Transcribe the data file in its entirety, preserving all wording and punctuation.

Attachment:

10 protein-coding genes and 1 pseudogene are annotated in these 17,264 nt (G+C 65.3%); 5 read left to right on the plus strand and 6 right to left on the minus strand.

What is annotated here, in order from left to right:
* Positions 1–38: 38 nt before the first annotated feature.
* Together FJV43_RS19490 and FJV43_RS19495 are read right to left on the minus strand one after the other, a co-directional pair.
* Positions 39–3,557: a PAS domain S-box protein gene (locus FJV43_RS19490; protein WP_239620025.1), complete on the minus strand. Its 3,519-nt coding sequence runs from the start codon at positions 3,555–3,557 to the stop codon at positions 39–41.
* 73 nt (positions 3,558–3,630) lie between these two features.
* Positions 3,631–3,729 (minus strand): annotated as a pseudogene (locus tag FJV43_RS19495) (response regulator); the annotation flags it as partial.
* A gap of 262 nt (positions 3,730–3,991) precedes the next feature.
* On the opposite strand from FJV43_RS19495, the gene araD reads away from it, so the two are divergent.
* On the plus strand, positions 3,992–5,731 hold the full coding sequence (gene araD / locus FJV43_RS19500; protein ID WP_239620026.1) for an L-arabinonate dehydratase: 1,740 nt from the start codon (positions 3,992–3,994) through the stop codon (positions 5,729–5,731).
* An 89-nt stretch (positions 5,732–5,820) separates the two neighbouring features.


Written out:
10 protein-coding genes and 1 pseudogene are annotated in these 17,264 nt (G+C 65.3%); 5 read left to right on the plus strand and 6 right to left on the minus strand.

What is annotated here, in order from left to right:
* Positions 1–38: 38 nt before the first annotated feature.
* Together FJV43_RS19490 and FJV43_RS19495 are read right to left on the minus strand one after the other, a co-directional pair.
* Positions 39–3,557: a PAS domain S-box protein gene (locus FJV43_RS19490; protein WP_239620025.1), complete on the minus strand. Its 3,519-nt coding sequence runs from the start codon at positions 3,555–3,557 to the stop codon at positions 39–41.
* 73 nt (positions 3,558–3,630) lie between these two features.
* Positions 3,631–3,729 (minus strand): annotated as a pseudogene (locus tag FJV43_RS19495) (response regulator); the annotation flags it as partial.
* A gap of 262 nt (positions 3,730–3,991) precedes the next feature.
* On the opposite strand from FJV43_RS19495, the gene araD reads away from it, so the two are divergent.
* On the plus strand, positions 3,992–5,731 hold the full coding sequence (gene araD / locus FJV43_RS19500; protein ID WP_239620026.1) for an L-arabinonate dehydratase: 1,740 nt from the start codon (positions 3,992–3,994) through the stop codon (positions 5,729–5,731).
* An 89-nt stretch (positions 5,732–5,820) separates the two neighbouring features.